Risks of Home DNA TestsMay 10, 2019
At Home DNA tests (e.g. 23andMe and AncestryDNA) are all the rage. DNA test kits were gift of choice in many families this past Christmas. In fact, it is reported that 1,500,000 of the take home DNA kits were sold on Black Friday weekend alone. While the idea of learning your ancestral roots may be intriguing, utilizing a DNA home test is not without risks.
What Are the Risks of DNA Home Tests?
The inherent risk is significant enough that the FTC issued a warning earlier this year cautioning consumers about the privacy (or lack of privacy) implications of test kit results. The FTC cautions potential users to carefully investigate the privacy policies offered by the different company’s and advises buyers not to automatically accept the company’s security settings. And the risks involved with at home DNA testing results go beyond privacy issues so, before signing up, potential users need to be sure they are prepared for what the tests may reveal and the fall out of such revelations.
Before submitting your DNA to a company, as cautioned by the FTC, prospective users should consider the privacy risks. What will happen to your test results? Are the results forwarded only to you and then destroyed or are they shared with other organizations? Most companies work diligently to protect your information but the companies are subject to hackers. Additionally, companies can and actually do sell your information to third parties. Pharmaceutical Companies are reported buyers and one large pharmaceutical company has recently acquired a $30 million stake in one of the popular DNA test companies.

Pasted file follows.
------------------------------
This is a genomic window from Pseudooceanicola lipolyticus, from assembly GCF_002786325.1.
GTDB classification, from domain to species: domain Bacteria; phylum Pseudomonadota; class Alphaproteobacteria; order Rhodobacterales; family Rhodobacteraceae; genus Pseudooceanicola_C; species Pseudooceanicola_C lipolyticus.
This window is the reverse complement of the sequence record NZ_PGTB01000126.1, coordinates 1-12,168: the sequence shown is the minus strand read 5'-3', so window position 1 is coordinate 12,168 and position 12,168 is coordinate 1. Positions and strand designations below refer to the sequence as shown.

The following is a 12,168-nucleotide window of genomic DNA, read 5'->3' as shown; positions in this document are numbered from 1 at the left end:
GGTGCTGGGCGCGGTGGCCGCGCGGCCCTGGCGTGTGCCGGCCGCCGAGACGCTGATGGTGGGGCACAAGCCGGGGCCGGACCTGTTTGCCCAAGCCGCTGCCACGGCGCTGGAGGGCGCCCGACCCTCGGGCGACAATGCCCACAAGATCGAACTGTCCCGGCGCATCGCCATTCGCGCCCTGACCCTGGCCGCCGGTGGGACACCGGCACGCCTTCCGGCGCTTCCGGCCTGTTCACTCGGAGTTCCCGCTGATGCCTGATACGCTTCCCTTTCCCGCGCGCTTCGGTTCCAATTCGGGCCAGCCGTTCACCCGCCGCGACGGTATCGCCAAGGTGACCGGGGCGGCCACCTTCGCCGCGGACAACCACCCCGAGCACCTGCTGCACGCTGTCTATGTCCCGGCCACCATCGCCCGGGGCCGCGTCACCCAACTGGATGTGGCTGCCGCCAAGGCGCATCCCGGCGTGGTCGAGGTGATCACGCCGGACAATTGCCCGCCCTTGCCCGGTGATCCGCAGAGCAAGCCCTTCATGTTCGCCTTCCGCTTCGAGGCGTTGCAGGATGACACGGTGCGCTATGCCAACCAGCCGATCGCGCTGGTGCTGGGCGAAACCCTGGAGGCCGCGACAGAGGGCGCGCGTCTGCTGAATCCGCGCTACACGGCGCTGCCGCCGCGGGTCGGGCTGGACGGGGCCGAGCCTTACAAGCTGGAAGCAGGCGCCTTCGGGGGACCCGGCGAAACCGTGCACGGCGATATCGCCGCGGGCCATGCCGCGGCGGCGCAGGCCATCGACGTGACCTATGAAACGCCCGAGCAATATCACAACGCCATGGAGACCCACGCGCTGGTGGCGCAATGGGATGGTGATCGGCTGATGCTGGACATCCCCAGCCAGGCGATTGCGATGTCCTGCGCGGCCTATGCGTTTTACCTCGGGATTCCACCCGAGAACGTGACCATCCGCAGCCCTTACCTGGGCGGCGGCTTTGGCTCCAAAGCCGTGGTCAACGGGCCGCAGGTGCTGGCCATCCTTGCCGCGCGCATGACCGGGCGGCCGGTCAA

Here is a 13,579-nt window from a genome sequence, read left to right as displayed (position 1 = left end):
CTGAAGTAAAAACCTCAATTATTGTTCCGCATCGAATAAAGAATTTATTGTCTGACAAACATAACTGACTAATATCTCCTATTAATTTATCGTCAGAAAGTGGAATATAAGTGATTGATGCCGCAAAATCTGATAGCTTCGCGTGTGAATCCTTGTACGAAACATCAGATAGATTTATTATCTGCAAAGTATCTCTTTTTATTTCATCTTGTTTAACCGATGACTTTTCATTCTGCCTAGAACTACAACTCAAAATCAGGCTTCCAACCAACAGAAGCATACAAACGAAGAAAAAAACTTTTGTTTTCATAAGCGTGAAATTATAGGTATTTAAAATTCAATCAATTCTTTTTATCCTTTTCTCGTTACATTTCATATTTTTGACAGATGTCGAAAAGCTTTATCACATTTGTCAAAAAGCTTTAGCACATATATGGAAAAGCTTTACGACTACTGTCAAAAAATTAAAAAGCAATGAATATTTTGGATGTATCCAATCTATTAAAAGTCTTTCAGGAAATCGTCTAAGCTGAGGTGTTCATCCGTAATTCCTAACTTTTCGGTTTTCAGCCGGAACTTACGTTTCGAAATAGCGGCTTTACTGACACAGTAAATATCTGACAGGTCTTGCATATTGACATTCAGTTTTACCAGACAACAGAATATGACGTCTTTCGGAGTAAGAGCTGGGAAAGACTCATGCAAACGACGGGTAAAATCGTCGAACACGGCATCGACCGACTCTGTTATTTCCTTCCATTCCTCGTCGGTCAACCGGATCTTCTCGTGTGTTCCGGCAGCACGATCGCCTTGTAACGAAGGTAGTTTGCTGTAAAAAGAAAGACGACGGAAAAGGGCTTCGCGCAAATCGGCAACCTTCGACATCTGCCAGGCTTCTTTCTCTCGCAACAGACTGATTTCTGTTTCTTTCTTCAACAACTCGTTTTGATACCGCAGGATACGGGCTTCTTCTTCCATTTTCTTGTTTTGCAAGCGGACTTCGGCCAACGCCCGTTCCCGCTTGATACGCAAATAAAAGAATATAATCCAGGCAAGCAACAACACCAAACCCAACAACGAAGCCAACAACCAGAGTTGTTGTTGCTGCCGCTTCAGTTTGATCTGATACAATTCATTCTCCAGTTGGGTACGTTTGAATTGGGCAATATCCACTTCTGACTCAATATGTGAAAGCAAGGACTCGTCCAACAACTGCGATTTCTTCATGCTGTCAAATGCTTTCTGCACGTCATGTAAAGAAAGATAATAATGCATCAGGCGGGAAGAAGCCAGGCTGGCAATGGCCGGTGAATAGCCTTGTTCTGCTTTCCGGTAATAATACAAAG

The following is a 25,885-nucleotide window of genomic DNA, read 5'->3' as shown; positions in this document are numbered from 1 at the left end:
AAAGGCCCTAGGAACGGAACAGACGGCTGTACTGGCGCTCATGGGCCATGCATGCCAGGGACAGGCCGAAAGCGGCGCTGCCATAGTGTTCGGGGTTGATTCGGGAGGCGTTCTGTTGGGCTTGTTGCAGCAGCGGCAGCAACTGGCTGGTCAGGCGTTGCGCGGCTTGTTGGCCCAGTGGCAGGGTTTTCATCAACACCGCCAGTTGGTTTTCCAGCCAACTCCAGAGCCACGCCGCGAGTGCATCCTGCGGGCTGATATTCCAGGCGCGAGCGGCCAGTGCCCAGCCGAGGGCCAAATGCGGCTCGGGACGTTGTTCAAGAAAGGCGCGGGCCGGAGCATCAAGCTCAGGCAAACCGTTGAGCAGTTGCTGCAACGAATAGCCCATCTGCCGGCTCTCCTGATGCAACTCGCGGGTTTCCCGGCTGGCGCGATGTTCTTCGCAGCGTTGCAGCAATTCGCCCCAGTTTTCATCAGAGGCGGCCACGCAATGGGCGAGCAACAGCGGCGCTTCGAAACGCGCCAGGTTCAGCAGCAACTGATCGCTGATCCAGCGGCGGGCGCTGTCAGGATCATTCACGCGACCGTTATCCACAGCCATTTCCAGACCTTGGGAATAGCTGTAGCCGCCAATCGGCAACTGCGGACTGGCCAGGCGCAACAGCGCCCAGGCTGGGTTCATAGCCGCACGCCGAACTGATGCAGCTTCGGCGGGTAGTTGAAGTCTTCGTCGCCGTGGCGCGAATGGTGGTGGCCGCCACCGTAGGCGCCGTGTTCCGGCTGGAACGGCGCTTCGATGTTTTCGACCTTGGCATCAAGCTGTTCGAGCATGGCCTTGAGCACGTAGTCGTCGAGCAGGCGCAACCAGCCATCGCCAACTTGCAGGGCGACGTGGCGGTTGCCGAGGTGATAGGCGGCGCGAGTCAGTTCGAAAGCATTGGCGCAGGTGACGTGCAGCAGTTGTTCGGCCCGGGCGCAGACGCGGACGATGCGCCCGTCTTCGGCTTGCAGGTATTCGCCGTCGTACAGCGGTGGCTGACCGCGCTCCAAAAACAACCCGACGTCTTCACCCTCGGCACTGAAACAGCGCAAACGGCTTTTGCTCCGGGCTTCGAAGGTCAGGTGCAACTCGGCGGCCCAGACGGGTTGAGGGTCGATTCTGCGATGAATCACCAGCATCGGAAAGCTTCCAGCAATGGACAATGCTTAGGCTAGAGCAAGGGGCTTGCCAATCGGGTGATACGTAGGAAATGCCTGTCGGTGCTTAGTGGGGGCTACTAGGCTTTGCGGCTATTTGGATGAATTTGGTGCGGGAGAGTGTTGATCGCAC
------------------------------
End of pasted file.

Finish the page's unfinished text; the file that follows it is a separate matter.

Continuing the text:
It is true that DNA companies cannot share your test results without your consent. Interestingly, reports show that 80% of users actually consent to such sales. This high consent rate may be due to the complexity of the agreements signed by users. Or, perhaps users simply do not realize what they are agreeing to or perhaps they truly do not care if their results are shared or sold to third parties. Whatever the reason, users should understand the policy of the DNA company they choose so as not to be unpleasantly surprised when they learn results have been shared.